Deceleration In Athletes


Most athletes have terrible hamstring development. Torn hamstrings are common in nearly every sport that involves sprinting or intense leg lifts, and poor strength/stability/deceleration is often to blame. Accelerating and decelerating quickly often seperates the good from the great. The hamstring is responsible for many things including knee flexion (bringing your foot towards your glutes), stability, hip extension (backward movement of your thigh), and deceleration.


If an athlete works their hamstrings, they usually just hit 3 sets of 10 on a leg curl before calling it a day. This neglects developing so many other important roles of the hamstring. Strength, stability, and efficient deceleration are crucial for healthy hammies. In this article I have two exercises that I use in my personal regimen to build strength, stability, and deceleration from both hip extension and knee flexion.

I came up with this idea while performing One Legged Romanian Deadlifts (RDL) with dumbbells one day. I wanted to do negatives on RDL’s and be able to go heavy without compromising form. With dumbbells it’s often difficult to go heavy so I recommend using a barbell. If you’ve never done a one legged RDL with a barbell before, try a few sets of 8 to see how much weight you can comfortably do. Then add 10-15% to the bar and perform the Unilateral Eccentric RDL as shown below.


Approach the Bar and deadlift the weight to lockout using both feet. Lift the right foot off the floor and extend it behind you while slowly lowering the bar to the floor in an RDL position. Keep the lower back straight. When the bar arrives to the end of your range of motion, quickly bring the right foot back to the floor and deadlift the weight up with both legs. Extend the right foot behind you and repeat again. Perform 8 reps per leg for 3 to 4 sets. This exercise drives deceleration adaptations effectively.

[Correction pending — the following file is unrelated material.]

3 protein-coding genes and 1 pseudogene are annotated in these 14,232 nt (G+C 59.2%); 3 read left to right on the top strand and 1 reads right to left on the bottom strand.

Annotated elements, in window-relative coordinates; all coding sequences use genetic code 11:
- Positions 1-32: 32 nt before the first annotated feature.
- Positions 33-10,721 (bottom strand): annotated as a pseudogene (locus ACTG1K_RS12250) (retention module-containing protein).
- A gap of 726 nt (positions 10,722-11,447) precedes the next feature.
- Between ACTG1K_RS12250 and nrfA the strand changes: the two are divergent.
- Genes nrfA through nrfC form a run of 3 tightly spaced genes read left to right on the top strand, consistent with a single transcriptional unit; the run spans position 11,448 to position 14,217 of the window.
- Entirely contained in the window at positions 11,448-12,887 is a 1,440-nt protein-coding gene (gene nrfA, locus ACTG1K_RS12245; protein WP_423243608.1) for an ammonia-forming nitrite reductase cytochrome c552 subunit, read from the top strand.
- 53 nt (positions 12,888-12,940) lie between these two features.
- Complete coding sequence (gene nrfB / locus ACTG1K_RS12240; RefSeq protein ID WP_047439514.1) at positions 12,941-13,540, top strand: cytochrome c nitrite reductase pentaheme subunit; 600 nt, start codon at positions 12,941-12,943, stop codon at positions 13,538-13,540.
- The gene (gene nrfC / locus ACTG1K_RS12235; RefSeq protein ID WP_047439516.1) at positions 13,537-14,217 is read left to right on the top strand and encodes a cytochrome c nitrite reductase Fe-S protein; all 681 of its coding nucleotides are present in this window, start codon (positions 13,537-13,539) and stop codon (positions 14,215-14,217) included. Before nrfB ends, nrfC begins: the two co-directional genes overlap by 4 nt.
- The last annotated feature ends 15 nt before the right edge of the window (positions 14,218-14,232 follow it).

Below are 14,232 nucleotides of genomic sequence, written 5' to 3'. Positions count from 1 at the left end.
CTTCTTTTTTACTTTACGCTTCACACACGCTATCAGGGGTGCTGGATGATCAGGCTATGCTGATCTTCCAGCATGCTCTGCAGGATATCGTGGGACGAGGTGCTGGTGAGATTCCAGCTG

Although knee flexion exercises shouldn’t be your main hamstring lifts, they are important and can help build overall strength in the muscle. If you’ve been stuck on the same weight for a while doing hamstring curls, these can help break the plateau.

While doing hamstring curls, most people arch their back at the top of the movement. This takes away any sort of hip extension at the top. In order to get the benefit of hip extension on the leg curl, tuck your pelvis forward into the bench while contracting at the top of your reps. The best way to eccentrically load the muscles on this machine is to lift the ankle pad with both legs and lower the pad slowly with one. Use the same leg for 8-10 reps and repeat on the other leg to finish your set. Use a challenging weight that you have to fight on the way down to get the most benefit.

Training the hamstrings eccentrically will not only keep you healthy, it will increase strength and explosiveness. Give these exercises a try for 6 weeks. If you have any questions about the article or online programming, shoot me a message at